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Cover Story
“All pieces of the ecosystem are not mature enough”
Ishwar Parulkar, CTO, Provider Access Business Unit, Cisco Systems, discusses the advantages of developing an innovation ecosystem
Issue Date - 30/05/2012
B&E: How critical is the availablility of an ‘Innovation Ecosystem’ locally for Cisco?
Ishwar Parulkar (IP): For a company like Cisco, which is a systems company, there is a need for different layers of technology – hardware, software, network management, manufacturing, marketing and sales to deliver a world-class product. Having a strong ecosystem is absolutely fundamental for a company like Cisco, which is focussed on systems development as opposed to a company into say, silicon development.

B&E: While developing the ASR 901, what were the critical ecosystem challenges you faced?
IP: India, and especially Bangalore, is a hub for engineering talent. The fact that it’s not invested in the right places or the right companies haven’t invested is a different matter. It’s not mature to the level needed, but the basic system is there. One of the biggest challenges in developing ASR 901 was the lack of a mature ecosystem. To be more specific, the pieces in the ecosystem of silicon vendors, the companies that develop silicon chips, service engineering partners, manufacturing partners… not all of these have the same level of maturity. Most of these tend to be MNCs with a presence in India. Not all of them have invested enough and developed the same level of expertise. There are some who are leading edge. For instance, Texas Instruments has been around for a long time, but if I pick some of the other companies, they just have a handful of application engineers, without a lot of depth in terms of products. So when you are working on an ‘end to end’ solution, you require a lot of capabilities, which the ecosystem limits.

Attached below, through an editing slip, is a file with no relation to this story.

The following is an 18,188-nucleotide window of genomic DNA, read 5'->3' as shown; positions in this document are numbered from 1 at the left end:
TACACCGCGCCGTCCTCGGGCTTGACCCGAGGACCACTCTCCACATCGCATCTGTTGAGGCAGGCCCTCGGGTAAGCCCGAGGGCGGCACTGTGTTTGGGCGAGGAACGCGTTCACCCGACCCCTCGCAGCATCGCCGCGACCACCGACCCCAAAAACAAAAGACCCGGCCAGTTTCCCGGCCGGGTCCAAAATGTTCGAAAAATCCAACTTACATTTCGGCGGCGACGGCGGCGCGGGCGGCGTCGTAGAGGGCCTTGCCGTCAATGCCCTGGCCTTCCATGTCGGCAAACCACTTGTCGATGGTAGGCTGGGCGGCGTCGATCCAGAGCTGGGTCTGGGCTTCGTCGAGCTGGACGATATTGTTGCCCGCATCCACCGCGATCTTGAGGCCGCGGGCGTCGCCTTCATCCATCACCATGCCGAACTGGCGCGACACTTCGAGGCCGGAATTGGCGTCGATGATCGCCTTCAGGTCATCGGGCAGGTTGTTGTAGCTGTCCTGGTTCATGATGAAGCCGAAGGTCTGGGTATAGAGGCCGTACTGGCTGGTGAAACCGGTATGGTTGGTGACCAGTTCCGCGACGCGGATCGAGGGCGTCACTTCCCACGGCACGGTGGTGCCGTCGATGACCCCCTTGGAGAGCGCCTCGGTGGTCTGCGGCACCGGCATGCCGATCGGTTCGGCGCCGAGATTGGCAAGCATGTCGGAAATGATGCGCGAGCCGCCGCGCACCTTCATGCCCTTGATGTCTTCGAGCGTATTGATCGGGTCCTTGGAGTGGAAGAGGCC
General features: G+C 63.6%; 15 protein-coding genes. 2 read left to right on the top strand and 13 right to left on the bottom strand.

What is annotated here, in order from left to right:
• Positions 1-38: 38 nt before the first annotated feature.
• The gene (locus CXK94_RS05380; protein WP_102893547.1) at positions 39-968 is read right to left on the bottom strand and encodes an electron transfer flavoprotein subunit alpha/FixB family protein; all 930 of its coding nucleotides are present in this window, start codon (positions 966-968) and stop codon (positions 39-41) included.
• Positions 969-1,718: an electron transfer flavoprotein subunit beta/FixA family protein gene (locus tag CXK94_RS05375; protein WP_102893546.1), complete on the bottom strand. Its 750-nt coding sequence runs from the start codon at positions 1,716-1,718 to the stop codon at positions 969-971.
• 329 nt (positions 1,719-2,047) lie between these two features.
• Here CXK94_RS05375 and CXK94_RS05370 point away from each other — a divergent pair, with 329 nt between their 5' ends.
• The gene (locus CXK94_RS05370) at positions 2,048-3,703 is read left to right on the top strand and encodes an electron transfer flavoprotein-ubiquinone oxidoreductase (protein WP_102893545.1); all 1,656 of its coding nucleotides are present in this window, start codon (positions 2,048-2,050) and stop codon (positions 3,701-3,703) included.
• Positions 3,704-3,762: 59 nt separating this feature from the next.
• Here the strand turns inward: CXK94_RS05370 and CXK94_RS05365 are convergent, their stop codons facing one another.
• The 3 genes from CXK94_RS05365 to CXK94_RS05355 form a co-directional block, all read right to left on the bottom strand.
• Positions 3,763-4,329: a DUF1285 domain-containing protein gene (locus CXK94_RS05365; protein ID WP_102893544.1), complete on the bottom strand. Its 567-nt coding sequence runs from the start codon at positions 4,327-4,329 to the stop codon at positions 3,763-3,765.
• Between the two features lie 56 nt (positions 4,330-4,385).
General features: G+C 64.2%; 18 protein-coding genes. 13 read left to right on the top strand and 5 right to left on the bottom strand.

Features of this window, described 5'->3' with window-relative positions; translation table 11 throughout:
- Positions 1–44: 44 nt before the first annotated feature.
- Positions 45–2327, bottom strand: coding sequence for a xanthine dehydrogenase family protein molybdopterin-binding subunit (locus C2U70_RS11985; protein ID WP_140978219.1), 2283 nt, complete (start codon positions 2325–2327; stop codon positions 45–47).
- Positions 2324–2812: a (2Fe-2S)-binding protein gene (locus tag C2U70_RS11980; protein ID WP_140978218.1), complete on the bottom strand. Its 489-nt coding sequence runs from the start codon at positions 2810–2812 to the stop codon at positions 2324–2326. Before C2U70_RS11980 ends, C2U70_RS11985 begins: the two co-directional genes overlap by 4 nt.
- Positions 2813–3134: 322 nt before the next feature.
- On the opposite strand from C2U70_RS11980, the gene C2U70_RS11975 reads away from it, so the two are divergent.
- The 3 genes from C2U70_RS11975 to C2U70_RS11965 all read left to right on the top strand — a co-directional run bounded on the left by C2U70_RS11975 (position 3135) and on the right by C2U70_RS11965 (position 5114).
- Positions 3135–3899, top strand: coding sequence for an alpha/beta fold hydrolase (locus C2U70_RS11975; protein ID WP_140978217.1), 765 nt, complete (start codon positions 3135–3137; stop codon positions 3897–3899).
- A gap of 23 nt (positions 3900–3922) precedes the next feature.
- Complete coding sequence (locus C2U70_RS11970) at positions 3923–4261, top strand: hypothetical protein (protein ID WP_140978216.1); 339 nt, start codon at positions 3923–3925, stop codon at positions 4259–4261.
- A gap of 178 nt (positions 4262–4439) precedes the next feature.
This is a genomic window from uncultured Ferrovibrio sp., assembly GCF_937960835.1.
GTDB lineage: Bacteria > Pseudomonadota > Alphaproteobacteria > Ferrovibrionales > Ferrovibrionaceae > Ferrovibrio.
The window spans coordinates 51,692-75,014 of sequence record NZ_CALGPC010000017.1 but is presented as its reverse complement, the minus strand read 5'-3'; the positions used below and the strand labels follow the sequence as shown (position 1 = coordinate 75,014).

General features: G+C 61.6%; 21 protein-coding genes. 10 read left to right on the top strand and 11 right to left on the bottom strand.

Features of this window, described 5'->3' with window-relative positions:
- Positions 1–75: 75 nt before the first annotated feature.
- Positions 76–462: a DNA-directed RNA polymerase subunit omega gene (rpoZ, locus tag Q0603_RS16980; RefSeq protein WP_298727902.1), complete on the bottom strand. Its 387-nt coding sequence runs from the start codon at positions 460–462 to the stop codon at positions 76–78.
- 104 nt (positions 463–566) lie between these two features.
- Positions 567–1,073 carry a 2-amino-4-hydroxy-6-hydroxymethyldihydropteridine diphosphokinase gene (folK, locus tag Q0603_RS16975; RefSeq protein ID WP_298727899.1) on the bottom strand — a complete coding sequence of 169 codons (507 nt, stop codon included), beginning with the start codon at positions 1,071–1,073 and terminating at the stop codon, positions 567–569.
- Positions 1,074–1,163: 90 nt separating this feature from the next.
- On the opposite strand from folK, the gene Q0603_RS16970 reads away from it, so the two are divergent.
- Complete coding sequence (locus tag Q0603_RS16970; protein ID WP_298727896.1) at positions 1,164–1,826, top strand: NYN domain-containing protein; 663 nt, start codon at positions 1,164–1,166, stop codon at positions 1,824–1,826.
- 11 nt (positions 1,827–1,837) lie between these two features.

B&E: Does it hamper your progress?

IP: Yes, that is a challenge, as we discovered while we were developing the ASR 901. Within the scope of what we were doing, we were able to strengthen those pieces of the ecosystem quite successfully, but other pieces of the ecosystem had to also be built around it. Tomorrow, if we get into developing a new product, we may hit more pieces of the ecosystem that aren’t mature enough. The ecosystem is about evolution.

B&E: So how can stakeholders ensure that the ecosystem is developed at a pace, which would make innovation possible?
IP: I have personally been involved in such initiatives, There are professional organisations endeavouring to build the ecosystem and partnering with each other. For instance, Indian Semiconductor Association has identified a few areas where members understand and try and resolve the problems that are being faced in developing a product for a particular vertical, say education, healthcare, telecom, et al. Representatives of different companies typically meet regularly to communicate the technology piece of the product that they can bring to the table and what they would require from other companies. There are other forums where there is an ongoing dialogue and networking between companies and the leaders of these companies, It is definitely one of the very hot topics and desires of the companies, because as they are endeavouring to innovate and develop the next level of original products from here, it is clear that you can’t do so without a strong ecosystem.


Virat Bahri           

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